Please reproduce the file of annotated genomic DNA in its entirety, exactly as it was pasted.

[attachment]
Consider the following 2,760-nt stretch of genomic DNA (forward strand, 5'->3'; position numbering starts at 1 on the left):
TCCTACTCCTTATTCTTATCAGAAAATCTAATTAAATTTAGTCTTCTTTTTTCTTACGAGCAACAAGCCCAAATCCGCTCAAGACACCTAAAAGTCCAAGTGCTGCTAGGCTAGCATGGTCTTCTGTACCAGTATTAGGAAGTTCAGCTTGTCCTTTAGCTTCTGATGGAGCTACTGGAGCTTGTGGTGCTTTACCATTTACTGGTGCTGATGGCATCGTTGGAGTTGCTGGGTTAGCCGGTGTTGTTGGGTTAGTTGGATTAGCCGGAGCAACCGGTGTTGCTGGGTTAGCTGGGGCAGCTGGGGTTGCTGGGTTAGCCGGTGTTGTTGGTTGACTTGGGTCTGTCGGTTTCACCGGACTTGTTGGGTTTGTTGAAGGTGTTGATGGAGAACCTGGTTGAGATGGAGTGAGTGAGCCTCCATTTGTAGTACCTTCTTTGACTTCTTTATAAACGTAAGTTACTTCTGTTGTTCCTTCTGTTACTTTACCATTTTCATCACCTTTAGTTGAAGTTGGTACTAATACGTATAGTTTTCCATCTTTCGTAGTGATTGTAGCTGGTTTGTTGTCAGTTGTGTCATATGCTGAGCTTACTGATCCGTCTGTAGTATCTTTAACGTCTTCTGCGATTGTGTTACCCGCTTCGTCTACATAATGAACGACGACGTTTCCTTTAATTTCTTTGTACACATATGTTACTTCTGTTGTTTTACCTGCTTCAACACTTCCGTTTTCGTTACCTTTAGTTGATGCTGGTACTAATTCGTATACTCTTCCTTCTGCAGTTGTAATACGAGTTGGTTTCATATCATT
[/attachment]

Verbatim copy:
Consider the following 2,760-nt stretch of genomic DNA (forward strand, 5'->3'; position numbering starts at 1 on the left):
TCCTACTCCTTATTCTTATCAGAAAATCTAATTAAATTTAGTCTTCTTTTTTCTTACGAGCAACAAGCCCAAATCCGCTCAAGACACCTAAAAGTCCAAGTGCTGCTAGGCTAGCATGGTCTTCTGTACCAGTATTAGGAAGTTCAGCTTGTCCTTTAGCTTCTGATGGAGCTACTGGAGCTTGTGGTGCTTTACCATTTACTGGTGCTGATGGCATCGTTGGAGTTGCTGGGTTAGCCGGTGTTGTTGGGTTAGTTGGATTAGCCGGAGCAACCGGTGTTGCTGGGTTAGCTGGGGCAGCTGGGGTTGCTGGGTTAGCCGGTGTTGTTGGTTGACTTGGGTCTGTCGGTTTCACCGGACTTGTTGGGTTTGTTGAAGGTGTTGATGGAGAACCTGGTTGAGATGGAGTGAGTGAGCCTCCATTTGTAGTACCTTCTTTGACTTCTTTATAAACGTAAGTTACTTCTGTTGTTCCTTCTGTTACTTTACCATTTTCATCACCTTTAGTTGAAGTTGGTACTAATACGTATAGTTTTCCATCTTTCGTAGTGATTGTAGCTGGTTTGTTGTCAGTTGTGTCATATGCTGAGCTTACTGATCCGTCTGTAGTATCTTTAACGTCTTCTGCGATTGTGTTACCCGCTTCGTCTACATAATGAACGACGACGTTTCCTTTAATTTCTTTGTACACATATGTTACTTCTGTTGTTTTACCTGCTTCAACACTTCCGTTTTCGTTACCTTTAGTTGATGCTGGTACTAATTCGTATACTCTTCCTTCTGCAGTTGTAATACGAGTTGGTTTCATATCATT